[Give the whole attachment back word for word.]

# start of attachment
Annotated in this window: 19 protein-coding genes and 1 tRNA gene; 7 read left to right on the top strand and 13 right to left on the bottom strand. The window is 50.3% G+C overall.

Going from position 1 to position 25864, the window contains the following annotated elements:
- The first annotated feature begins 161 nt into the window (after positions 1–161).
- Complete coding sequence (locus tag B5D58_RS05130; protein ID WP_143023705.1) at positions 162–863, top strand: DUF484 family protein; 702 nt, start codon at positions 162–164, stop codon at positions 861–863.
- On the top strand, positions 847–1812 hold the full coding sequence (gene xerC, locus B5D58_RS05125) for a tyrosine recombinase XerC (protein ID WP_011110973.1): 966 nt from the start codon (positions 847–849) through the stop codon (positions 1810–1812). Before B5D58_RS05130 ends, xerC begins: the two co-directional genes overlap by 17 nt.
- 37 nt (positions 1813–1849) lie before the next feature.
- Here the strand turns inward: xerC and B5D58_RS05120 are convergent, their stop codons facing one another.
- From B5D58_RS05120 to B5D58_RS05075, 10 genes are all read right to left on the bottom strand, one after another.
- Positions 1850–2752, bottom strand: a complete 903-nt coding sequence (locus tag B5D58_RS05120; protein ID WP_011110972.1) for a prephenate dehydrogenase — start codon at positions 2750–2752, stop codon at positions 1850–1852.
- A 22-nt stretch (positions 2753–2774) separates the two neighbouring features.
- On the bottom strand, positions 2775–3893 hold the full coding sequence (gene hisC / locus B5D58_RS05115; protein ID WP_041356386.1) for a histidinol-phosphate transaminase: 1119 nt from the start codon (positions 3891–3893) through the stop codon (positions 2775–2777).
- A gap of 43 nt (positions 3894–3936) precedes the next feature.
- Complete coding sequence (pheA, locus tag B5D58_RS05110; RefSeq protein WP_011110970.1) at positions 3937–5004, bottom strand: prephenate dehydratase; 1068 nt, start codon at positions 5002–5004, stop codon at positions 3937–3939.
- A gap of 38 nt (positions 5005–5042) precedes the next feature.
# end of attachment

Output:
Annotated in this window: 19 protein-coding genes and 1 tRNA gene; 7 read left to right on the top strand and 13 right to left on the bottom strand. The window is 50.3% G+C overall.

Going from position 1 to position 25864, the window contains the following annotated elements:
- The first annotated feature begins 161 nt into the window (after positions 1–161).
- Complete coding sequence (locus tag B5D58_RS05130; protein ID WP_143023705.1) at positions 162–863, top strand: DUF484 family protein; 702 nt, start codon at positions 162–164, stop codon at positions 861–863.
- On the top strand, positions 847–1812 hold the full coding sequence (gene xerC, locus B5D58_RS05125) for a tyrosine recombinase XerC (protein ID WP_011110973.1): 966 nt from the start codon (positions 847–849) through the stop codon (positions 1810–1812). Before B5D58_RS05130 ends, xerC begins: the two co-directional genes overlap by 17 nt.
- 37 nt (positions 1813–1849) lie before the next feature.
- Here the strand turns inward: xerC and B5D58_RS05120 are convergent, their stop codons facing one another.
- From B5D58_RS05120 to B5D58_RS05075, 10 genes are all read right to left on the bottom strand, one after another.
- Positions 1850–2752, bottom strand: a complete 903-nt coding sequence (locus tag B5D58_RS05120; protein ID WP_011110972.1) for a prephenate dehydrogenase — start codon at positions 2750–2752, stop codon at positions 1850–1852.
- A 22-nt stretch (positions 2753–2774) separates the two neighbouring features.
- On the bottom strand, positions 2775–3893 hold the full coding sequence (gene hisC / locus B5D58_RS05115; protein ID WP_041356386.1) for a histidinol-phosphate transaminase: 1119 nt from the start codon (positions 3891–3893) through the stop codon (positions 2775–2777).
- A gap of 43 nt (positions 3894–3936) precedes the next feature.
- Complete coding sequence (pheA, locus tag B5D58_RS05110; RefSeq protein WP_011110970.1) at positions 3937–5004, bottom strand: prephenate dehydratase; 1068 nt, start codon at positions 5002–5004, stop codon at positions 3937–3939.
- A gap of 38 nt (positions 5005–5042) precedes the next feature.